Get-command -Module ExchangeOnlineManagement

The Classic “PSSession” way to connect to Exchange Online

Although it’s obsolete, Here is how to connect to Exchange Online using a remote PowerShell session. This method doesn’t need any modules, BTW. This script has Four steps:

  1. Get Credentials to connect to Exchange Online
  2. Create a new Microsoft 365 PowerShell session
  3. Import the new Exchange Online PowerShell session
  4. Run PowerShell cmdlets for Exchange Online
  5. Remove the session

To connect to Exchange Online in Office 365, open a PowerShell console, and run the following commands:

#Get Credentials to connect
$Cred = Get-Credential

#Establish Exchange session 
$Session = New-PSSession -ConfigurationName Microsoft.Exchange -ConnectionUri `
    -Credential $Cred -Authentication Basic -AllowRedirection

#Import the session
Import-PSSession $Session -DisableNameChecking | Out-Null

#Execute cmdlets for Exchange Server
#Remove the session
Remove-PSSession $Session

This connects to Exchange Online using remote PowerShell.

Wrapping up

Connecting to Exchange Online PowerShell allows much more control and automation over Office 365 email administration. You can access Exchange Online cmdlets and advanced configuration options by installing the Exchange Online Management module, establishing a remote PowerShell session with administrator credentials, and handling multi-factor authentication. Following the step-by-step instructions in this guide, you will be able to connect from your local machine and manage Exchange Online programmatically.

This opens up many possibilities for batch management tasks, automated workflows, and handling advanced mailbox, group, and mail flow configurations that are more efficient and, in some cases, not possible in the Office 365 admin portal. Learning how to use Exchange Online PowerShell remoting allows administrators to tap into the extensive capabilities that PowerShell provides for cloud-based Exchange administration.

What is Microsoft Exchange Online used for?

Microsoft Exchange Online is a cloud-based email and calendaring service that is part of the Microsoft Office 365 suite of applications. It allows businesses to securely access their email, contacts, and calendars from anywhere, on any device. It also offers shared calendars, task management, and email archiving features.

How do you connect to Exchange Online with an MFA and PowerShell?

To connect to Exchange Online with MFA and PowerShell, you can use the Connect-ExchangeOnline cmdlet. This cmdlet allows you to create a PowerShell session with both MFA and non-MFA accounts. You will need to enter your Exchange Online credentials and then authenticate with your MFA method. Once you have authenticated, you can run PowerShell scripts to manage Exchange Online.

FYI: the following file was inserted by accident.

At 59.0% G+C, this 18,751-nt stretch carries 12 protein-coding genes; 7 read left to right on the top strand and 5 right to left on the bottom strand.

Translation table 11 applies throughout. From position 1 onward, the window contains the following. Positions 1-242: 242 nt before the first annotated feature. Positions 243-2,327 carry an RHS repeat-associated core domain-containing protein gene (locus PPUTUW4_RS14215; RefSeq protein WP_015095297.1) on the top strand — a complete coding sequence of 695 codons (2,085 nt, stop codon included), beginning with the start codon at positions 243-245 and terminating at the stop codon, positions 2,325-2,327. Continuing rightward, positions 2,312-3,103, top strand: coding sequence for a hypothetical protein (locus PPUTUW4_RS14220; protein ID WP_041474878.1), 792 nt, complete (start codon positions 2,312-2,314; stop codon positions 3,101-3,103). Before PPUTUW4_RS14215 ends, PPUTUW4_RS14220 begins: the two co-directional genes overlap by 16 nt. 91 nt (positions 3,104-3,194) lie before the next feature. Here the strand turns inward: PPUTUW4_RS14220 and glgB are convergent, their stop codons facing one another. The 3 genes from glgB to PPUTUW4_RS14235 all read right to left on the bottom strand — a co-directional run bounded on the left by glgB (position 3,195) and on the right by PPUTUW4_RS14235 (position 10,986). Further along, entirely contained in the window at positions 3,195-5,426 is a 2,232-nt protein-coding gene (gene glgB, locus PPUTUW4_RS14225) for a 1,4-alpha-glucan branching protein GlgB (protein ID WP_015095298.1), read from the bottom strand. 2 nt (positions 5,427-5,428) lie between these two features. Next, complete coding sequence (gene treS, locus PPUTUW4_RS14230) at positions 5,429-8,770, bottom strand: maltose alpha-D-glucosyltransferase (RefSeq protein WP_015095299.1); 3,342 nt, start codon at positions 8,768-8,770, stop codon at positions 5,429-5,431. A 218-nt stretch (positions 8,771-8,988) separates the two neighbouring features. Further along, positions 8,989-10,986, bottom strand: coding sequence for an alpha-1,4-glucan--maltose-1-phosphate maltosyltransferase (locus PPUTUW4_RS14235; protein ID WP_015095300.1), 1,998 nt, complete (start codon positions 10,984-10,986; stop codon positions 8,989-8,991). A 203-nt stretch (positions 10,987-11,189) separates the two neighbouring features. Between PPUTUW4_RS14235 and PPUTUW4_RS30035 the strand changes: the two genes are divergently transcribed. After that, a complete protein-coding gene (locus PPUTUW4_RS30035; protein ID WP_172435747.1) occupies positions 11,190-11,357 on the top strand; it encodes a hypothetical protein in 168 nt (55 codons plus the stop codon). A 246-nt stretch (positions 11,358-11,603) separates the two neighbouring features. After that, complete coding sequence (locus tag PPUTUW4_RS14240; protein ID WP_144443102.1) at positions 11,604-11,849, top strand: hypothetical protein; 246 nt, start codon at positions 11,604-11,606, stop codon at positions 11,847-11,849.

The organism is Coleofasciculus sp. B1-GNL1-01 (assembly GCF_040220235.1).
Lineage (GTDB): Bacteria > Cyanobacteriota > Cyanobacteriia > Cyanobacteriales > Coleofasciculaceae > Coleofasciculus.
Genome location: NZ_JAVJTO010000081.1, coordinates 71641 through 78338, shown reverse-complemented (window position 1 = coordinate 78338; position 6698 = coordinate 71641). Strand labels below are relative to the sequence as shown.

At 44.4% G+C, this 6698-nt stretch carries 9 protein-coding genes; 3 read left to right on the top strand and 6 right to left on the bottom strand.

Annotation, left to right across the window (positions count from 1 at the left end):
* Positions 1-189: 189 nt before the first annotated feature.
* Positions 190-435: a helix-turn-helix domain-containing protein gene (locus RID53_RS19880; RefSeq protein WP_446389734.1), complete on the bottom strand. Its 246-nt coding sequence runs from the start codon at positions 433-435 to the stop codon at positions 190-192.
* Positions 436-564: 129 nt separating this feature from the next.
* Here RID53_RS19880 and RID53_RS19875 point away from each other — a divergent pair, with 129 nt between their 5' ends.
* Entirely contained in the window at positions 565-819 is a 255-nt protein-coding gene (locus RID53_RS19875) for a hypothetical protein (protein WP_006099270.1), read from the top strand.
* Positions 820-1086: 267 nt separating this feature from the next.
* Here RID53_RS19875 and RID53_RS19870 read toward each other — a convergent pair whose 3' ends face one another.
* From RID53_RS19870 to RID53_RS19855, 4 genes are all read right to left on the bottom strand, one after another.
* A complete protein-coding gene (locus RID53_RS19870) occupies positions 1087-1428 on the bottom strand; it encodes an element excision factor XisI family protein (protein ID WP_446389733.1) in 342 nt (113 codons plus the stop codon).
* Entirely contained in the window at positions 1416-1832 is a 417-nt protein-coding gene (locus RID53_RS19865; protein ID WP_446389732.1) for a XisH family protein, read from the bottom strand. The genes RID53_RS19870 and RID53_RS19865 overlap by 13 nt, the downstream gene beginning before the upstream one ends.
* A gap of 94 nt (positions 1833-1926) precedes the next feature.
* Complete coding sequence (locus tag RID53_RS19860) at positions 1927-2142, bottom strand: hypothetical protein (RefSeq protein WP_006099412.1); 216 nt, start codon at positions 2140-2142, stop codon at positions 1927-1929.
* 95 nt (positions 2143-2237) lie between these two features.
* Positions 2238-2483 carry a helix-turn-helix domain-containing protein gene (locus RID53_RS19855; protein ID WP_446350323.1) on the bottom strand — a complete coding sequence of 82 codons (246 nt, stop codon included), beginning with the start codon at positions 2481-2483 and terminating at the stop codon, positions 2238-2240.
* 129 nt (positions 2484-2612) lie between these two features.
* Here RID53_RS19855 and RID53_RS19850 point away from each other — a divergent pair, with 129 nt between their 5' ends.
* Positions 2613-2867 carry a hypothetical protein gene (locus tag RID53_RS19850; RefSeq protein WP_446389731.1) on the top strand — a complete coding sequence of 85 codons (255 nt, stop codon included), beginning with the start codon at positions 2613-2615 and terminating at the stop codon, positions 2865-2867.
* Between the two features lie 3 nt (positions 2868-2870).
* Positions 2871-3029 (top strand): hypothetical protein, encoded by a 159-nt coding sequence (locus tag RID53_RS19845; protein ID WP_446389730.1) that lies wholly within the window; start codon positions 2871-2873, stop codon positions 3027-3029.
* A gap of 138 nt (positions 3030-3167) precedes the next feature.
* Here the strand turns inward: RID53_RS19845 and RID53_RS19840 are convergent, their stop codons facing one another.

How do I connect to Azure AD from PowerShell?

To connect to Azure AD using PowerShell, you will need to install the Azure AD PowerShell module and then use the Connect-AzureAD cmdlet. You will need to provide your Azure AD credentials and then you will be able to manage your Azure AD resources using PowerShell.
More info: How to Connect to Azure AD from PowerShell?

How do I access Microsoft Teams in PowerShell?

You can use the Microsoft Teams PowerShell module to access Microsoft Teams in PowerShell. First, you need to install the module by running the following command in PowerShell: Install-Module -Name MicrosoftTeams. Once the module is installed, you can use the Connect-MicrosoftTeams cmdlet to connect to Microsoft Teams with an authenticated account. After executing this cmdlet, you can manage Teams directly from PowerShell.
More info: How to Connect to Microsoft Teams from PowerShell?

How do I run the Exchange Online PowerShell module as an administrator?

To run the Exchange Online PowerShell module as an administrator, you need to right-click on the PowerShell icon and select “Run as Administrator.” Then, you can enter the necessary commands to manage your Exchange Online environment with elevated privileges.

How do I install the Exchange PowerShell module?

To install the Exchange PowerShell module, you can follow these steps: Open PowerShell as an administrator >> Install the Exchange Online Management module by running the following command: Install-Module ExchangeOnlineManagement >> To verify that the module is installed, run the following command: Get-Module ExchangeOnlineManagement -ListAvailable.
More info: How to Install Exchange PowerShell Module?

Salaudeen Rajack

Salaudeen Rajack - Information Technology Expert with Two-decades of hands-on experience, specializing in SharePoint, PowerShell, Microsoft 365, and related products. He has held various positions including SharePoint Architect, Administrator, Developer and consultant, has helped many organizations to implement and optimize SharePoint solutions. Known for his deep technical expertise, He's passionate about sharing the knowledge and insights to help others, through the real-world articles!

One thought on “How to Connect to Exchange Online using PowerShell?

  • Is it possible to create an Exchange Online Outlook retention policy or PS script for a specific email address? For example, each day my organization sends out a brief company news email. I would like to have the old news emails (not all email, just the news emails) delete in 30 days. Can PowerShell do that?